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Public Event What is movement ecology?
Movement Ecology Workshop 2015

What is movement ecology?

In 2008, a paradigm for unifying movement ecology was published by a group of scientists, that was expanded in 2013 by an independent group of researchers who linked movement ecology to biodiversity research. The following explanation is based on these two articles. Although the explanation is about animal movement, it also applies to things like seed dispersal.


There are the four fundamental questions underpinning the discipline of movement ecology: 

1. Why move?
2. If you want to move, how do you move?
3. When and where do you want to go?
4. What are the consequences of your movement?


Scientists always first start with a question, which in movement ecology research could be any of the above, and usually is underpinned by a need to gain insights into animal behaviour to help conserve them. Then the scientists reconstruct animal movement paths by tracking them using one or several of a variety of methods, such as simple visual observations, critter-cams attached to the animals, and/or sophisticated GPS tracking with data rely via satellites. 


Why move relates to understanding the animal’s internal state. For example, if you’re hungry, you need to get up and look for food; if a predator is charging at you, you need to run away to avoid being their dinner. Looking for dinner and trying not to be dinner will give very different movement paths!

How to move means studying the animal’s movement capacity, and often requires bio-mechanical and neuro-muscular studies to understand how animals fly, run, jump or swim. How fast can they move; what is their endurance using different modes of travel; how much strain does this place on their joints?

When and where to move means understanding an animal’s ability to orientate and navigate through its environment. This can also include studies of how animals respond to cues in the environment, how they respond to social factors, like following a leader, and how they can use memory to get from site to site.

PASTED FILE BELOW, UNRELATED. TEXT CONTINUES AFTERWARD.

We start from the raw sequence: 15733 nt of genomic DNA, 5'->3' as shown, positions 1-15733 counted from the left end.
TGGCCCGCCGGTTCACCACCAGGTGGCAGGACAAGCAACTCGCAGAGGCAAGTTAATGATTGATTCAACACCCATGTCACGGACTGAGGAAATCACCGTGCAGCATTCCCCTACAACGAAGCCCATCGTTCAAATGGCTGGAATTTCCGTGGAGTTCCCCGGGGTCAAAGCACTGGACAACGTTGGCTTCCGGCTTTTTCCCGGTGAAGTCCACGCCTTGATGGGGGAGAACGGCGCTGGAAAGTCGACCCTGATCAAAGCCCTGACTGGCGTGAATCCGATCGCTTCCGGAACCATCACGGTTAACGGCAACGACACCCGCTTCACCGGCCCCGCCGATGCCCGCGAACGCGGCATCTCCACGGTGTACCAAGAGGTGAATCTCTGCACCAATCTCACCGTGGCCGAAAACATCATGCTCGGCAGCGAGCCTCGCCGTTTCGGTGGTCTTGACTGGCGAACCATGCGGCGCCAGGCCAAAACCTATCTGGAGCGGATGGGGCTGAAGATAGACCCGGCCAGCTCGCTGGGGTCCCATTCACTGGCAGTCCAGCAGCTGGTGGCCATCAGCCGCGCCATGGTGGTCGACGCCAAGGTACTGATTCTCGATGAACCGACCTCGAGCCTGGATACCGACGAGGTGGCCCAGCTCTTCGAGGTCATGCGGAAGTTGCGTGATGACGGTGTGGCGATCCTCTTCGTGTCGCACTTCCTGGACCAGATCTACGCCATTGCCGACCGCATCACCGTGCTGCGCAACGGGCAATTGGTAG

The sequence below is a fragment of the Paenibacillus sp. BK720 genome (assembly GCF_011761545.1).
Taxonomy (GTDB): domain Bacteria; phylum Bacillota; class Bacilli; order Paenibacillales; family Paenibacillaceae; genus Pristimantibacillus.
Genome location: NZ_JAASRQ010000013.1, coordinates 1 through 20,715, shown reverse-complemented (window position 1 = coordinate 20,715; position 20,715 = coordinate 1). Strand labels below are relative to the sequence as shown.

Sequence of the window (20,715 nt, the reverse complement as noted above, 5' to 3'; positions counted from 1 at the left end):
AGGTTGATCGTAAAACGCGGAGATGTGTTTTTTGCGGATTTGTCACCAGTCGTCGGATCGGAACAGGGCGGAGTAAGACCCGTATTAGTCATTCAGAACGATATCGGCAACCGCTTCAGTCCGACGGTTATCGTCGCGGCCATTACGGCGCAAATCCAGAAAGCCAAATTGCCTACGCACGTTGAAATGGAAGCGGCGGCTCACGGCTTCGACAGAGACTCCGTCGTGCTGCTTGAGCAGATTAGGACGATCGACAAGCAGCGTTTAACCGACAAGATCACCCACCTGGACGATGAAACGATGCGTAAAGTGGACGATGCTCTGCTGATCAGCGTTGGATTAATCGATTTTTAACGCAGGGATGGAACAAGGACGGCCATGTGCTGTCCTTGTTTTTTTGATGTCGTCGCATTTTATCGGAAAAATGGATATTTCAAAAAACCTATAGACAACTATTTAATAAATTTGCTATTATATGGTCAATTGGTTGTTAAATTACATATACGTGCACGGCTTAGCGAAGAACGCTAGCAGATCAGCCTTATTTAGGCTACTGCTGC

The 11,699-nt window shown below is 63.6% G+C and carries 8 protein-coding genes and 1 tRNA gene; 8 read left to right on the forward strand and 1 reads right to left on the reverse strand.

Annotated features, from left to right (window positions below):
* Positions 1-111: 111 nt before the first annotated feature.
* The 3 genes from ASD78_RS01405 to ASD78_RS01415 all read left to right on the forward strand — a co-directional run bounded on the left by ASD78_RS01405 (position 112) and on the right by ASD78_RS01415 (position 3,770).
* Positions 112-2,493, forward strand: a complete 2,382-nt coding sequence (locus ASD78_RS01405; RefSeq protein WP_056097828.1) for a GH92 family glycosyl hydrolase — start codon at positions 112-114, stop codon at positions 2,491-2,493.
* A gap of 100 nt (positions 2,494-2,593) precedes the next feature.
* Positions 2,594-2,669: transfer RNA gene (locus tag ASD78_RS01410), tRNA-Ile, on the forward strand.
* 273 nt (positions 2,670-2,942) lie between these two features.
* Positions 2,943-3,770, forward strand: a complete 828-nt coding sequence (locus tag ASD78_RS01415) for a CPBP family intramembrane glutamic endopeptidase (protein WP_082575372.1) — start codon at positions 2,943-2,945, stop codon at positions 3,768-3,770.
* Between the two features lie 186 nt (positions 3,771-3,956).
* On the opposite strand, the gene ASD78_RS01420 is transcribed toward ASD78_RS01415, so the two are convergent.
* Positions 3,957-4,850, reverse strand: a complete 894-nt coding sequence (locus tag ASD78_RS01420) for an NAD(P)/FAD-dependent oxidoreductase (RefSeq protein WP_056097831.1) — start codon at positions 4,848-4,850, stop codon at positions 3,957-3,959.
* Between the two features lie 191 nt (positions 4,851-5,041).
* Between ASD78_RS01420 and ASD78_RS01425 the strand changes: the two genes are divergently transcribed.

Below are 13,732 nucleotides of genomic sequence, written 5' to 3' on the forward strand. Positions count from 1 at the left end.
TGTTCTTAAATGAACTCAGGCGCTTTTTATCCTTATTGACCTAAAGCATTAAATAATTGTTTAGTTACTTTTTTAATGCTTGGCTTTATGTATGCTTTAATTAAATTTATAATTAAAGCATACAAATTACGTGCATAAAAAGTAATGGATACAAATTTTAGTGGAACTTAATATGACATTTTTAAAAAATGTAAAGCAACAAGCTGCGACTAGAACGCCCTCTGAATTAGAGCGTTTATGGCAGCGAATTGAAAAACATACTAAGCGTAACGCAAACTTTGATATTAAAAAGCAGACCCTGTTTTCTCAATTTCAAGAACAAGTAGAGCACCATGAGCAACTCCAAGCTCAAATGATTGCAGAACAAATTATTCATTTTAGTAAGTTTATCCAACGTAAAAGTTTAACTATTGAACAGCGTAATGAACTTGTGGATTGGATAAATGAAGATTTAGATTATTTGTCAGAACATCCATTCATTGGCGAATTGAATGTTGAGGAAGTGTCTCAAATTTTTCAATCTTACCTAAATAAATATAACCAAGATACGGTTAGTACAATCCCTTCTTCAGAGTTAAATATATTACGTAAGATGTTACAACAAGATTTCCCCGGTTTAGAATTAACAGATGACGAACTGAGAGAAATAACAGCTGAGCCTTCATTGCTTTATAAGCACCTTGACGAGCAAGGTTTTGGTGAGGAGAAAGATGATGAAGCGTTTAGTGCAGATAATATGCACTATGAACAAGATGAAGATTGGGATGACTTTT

Although animals may have an intended pathway, their movement may be subject to environmental factors that could influence where they go. For example, have you ever tried to run against the wind, or swim against a current?


So when starting with an animal’s movement path, it can be really difficult to understand the animal behaviour in terms of each of these components. This is where statistical modelling and some experiments can provide very valuable insights.


Broadly speaking, animal movement has two main ecological consequences:

Animals, particularly those with long-distance migrations, can serve as “mobile links”, connecting habitats through ecological processes, spreading resources like nutrients, e.g., turtles feeding on reefs and laying eggs on beaches, and contributing to dispersal of other organisms, e.g., by transporting seeds.

Depending on which animals go where, the relationships among organisms can be altered, which may lead to different collections of species living in particular areas, i.e., different patterns in biodiversity.


Once scientists have answers to some of the questions above, the information can be included in all kinds of conservation plans, and can help to ensure the key areas for animals, particularly endangered animals, are not exposed to high-intensity threats.


For more information on this topic, some interesting (but technical) scientific articles are published in a dedicated Movement Ecology journal.

... see you on 5 February!


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